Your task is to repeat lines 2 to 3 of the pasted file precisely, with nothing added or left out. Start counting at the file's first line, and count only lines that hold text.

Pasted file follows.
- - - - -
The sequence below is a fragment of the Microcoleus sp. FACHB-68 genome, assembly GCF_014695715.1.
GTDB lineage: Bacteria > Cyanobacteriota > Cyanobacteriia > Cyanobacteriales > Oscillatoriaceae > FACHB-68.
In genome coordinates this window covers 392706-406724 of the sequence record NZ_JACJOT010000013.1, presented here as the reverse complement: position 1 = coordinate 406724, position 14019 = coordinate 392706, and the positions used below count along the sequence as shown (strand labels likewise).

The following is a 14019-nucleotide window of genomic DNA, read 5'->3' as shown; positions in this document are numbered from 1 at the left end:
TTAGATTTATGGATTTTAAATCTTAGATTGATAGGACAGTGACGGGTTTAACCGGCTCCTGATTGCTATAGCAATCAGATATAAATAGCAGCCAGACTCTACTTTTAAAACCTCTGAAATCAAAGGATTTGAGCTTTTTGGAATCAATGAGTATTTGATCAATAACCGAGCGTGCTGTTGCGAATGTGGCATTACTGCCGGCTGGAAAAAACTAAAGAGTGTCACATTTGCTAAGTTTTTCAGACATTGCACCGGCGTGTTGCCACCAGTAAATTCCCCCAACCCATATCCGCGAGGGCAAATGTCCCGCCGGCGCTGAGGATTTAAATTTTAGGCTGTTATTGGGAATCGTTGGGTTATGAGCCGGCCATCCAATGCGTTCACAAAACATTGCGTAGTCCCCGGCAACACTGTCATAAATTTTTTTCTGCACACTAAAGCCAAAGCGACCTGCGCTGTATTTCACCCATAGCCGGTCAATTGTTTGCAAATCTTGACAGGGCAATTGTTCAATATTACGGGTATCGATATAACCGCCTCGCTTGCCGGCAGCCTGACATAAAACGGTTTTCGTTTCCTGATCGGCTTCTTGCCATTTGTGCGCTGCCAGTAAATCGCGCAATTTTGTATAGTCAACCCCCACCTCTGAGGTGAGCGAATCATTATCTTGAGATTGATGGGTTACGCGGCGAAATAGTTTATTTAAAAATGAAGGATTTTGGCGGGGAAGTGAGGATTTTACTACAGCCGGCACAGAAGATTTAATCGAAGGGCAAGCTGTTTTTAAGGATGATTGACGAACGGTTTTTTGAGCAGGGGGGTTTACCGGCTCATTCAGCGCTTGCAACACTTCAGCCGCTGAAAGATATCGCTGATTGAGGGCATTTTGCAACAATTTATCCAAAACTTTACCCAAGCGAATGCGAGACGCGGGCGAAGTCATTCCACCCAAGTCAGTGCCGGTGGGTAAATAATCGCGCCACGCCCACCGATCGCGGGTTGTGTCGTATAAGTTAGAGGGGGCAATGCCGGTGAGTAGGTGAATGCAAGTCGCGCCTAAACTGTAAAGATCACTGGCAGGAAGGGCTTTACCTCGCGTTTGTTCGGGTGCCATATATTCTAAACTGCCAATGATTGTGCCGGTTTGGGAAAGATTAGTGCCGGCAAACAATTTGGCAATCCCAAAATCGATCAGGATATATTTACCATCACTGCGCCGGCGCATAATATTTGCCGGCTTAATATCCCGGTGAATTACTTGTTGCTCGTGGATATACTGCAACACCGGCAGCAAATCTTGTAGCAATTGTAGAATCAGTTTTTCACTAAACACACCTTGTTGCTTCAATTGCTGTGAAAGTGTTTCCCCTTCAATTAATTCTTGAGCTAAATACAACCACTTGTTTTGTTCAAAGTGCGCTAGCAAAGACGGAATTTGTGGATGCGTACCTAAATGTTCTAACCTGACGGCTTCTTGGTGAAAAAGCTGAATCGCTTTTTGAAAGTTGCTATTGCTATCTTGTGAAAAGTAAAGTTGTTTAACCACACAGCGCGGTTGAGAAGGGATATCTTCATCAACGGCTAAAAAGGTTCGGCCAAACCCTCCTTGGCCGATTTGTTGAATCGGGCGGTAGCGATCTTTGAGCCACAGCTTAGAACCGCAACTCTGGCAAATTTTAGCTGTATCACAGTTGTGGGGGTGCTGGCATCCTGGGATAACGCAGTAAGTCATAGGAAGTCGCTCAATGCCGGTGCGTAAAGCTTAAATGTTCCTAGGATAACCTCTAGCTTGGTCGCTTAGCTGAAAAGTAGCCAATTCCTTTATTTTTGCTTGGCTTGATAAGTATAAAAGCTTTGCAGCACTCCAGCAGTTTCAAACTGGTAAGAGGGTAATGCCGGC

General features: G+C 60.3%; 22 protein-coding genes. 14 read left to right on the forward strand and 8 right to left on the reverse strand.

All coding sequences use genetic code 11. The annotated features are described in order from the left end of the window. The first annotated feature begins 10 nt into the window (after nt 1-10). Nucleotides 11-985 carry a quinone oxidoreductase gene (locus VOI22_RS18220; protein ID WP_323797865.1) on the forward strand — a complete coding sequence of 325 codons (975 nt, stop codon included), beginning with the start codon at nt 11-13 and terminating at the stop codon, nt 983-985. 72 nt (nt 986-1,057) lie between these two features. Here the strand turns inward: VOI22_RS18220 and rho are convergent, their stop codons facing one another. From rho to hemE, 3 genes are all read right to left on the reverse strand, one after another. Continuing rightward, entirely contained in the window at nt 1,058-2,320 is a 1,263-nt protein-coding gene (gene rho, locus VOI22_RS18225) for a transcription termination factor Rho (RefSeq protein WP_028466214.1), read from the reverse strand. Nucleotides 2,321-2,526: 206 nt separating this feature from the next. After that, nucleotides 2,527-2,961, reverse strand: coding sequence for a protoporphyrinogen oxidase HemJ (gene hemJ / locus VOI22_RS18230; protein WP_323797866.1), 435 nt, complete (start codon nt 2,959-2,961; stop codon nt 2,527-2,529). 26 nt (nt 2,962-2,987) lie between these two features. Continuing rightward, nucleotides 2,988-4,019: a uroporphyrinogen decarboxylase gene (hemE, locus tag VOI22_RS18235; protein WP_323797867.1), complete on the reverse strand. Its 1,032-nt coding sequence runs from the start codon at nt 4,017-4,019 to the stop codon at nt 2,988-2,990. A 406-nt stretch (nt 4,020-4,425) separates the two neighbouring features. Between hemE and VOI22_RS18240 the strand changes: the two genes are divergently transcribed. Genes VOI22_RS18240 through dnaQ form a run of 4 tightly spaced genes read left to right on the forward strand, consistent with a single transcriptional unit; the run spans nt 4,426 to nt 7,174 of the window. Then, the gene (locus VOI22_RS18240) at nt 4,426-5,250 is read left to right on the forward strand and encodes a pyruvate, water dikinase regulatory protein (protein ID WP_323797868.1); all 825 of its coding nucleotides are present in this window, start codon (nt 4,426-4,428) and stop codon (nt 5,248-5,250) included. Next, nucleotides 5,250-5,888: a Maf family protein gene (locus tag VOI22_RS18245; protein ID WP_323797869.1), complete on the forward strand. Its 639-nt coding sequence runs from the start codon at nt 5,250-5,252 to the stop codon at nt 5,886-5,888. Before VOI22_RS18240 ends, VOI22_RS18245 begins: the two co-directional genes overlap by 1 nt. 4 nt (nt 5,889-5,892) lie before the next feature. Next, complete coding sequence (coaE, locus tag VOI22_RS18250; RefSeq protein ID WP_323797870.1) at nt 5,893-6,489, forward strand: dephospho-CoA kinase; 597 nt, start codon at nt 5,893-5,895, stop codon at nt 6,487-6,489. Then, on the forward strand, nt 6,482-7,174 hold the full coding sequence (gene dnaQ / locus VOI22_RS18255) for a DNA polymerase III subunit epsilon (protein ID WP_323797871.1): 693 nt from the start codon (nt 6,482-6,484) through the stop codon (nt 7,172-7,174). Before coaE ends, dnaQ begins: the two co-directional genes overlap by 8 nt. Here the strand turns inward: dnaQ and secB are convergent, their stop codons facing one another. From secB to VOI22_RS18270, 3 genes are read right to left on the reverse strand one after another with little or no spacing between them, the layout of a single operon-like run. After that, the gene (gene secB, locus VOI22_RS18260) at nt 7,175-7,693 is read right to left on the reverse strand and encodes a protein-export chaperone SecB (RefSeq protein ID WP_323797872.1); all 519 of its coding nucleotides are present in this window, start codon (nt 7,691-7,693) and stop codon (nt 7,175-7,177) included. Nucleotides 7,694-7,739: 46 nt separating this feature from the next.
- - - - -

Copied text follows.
GTDB lineage: Bacteria > Cyanobacteriota > Cyanobacteriia > Cyanobacteriales > Oscillatoriaceae > FACHB-68.
In genome coordinates this window covers 392706-406724 of the sequence record NZ_JACJOT010000013.1, presented here as the reverse complement: position 1 = coordinate 406724, position 14019 = coordinate 392706, and the positions used below count along the sequence as shown (strand labels likewise).